Y’all … bless Jeannie Lin because she has had the patience of a saint. Honestly – this post has been years in the making … in that Jeannie sent it in a prompt and timely manner … and I dropped all the marbles (hundreds of tiny little balls). No joke, I emailed her in January back in 2013. This was supposed to go live in 2014. It was entirely my fault it didn’t … but the point is, it’s going live now! In a really packed, awesome, APAHM 15 at ALBTALBS! So … WHOO! Good things!
From Wonder Woman to the Little Dragon Girl
Despite how it may sound, my imagination wasn’t very wild then. It was bounded by the shows that I’d seen and stories I’d heard. I was limited by the heroines I watched on TV. The ones I saw in my books. They defined for me what it meant to be powerful and courageous and beautiful.
For that reason, I found myself not liking my Vietnamese name. No heroines had a funny-sounding name like mine. I didn’t like how I looked. It wasn’t how heroines looked. Teela from He-man was red-haired and pale-skinned. Princess Allura from Voltron was blonde. Wonder Woman at least was dark-haired like me, but her black hair was curly so I’d spend hours with my hair in curlers only to get a wave that would only last for two minutes.
And not a single heroine was ever Asian. To be them, I just felt in my heart that I couldn’t be me.
“Prettier than Princess Allura?” I asked. How was that even possible?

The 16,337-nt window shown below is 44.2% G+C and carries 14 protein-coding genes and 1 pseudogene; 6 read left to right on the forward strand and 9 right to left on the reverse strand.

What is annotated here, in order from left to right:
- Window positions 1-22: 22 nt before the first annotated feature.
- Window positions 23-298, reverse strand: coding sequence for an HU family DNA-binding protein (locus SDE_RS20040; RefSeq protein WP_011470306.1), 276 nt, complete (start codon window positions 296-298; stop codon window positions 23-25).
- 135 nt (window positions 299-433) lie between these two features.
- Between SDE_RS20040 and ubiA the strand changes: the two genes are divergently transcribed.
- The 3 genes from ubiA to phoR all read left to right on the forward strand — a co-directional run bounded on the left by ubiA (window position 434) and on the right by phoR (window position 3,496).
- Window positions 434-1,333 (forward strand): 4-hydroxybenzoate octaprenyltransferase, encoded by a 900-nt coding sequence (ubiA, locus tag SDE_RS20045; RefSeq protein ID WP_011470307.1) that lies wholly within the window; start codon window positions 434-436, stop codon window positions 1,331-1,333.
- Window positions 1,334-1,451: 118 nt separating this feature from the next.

“Yes. Way prettier,” Mary insisted.
My cousin showed me what would immediately take over my imagination.
A video store had opened up in the neighborhood that rented out films brought over from Hong Kong. These were the golden years of the HK TVB serials and Grandma had just rented the entire set of Return of the Condor Heroes. Mary’s pretty heroine was none other than Xiao Long Nu, the Little Dragon Girl played by Idy Chan opposite a very young and handsome Andy Lau.
Mary was right. Xiao Long Nu was beautiful. She was ethereal. She belonged to a sect of female warriors who had a feud with Wudang and retreated into a cavern to practice their martial arts in secret. And she had long straight black hair like me. She was Asian like me. I knew I was just a skinny little kid, but in my head I could conceivably grow up to become the graceful Little Dragon Girl whereas I could never be Teela from He-man.
That summer we all bought plastic swords and ran wild in my grandmother’s backyard, fighting off all the villains and scoundrels of the rivers and lakes. From that point on, I left Grayskull and Planet Voltron behind. I didn’t want to be Wonder Woman anymore. I had discovered a whole new type of heroine – the Jin Yong heroine. They were feisty and clever and seriously kicked some ass. They wore pretty clothes and fought with swords and flew through the air. Most importantly, the men who fell for them fell HARD.
Sometimes even I look at the books I write and wonder, what the heck was I thinking?!? Why set stories in such an obscure setting in imperial China? How do these books even exist?
Perhaps some memories are so strong that they stay in your heart. Maybe the games you play as a child can continue to influence you long after you think you’ve forgotten about them. And some discoveries are so life-changing that you want desperately to share them, to explain to the world how happy they made you.
Maybe it wasn’t so silly that I wanted to be the Little Dragon Girl because something clicked into place when I could finally see myself in a heroine. And now I create Asian heroines just so they can be out there. Just so they can be found.
That counts for something. It counts for a lot.
Short bio: Jeannie Lin is the sometimes bestselling author of Tang Dynasty historical romances. Her Opium War steampunk series, The Gunpowder Chronicles, launched in November 2014. Find her online. She also updates FB when the mood strikes.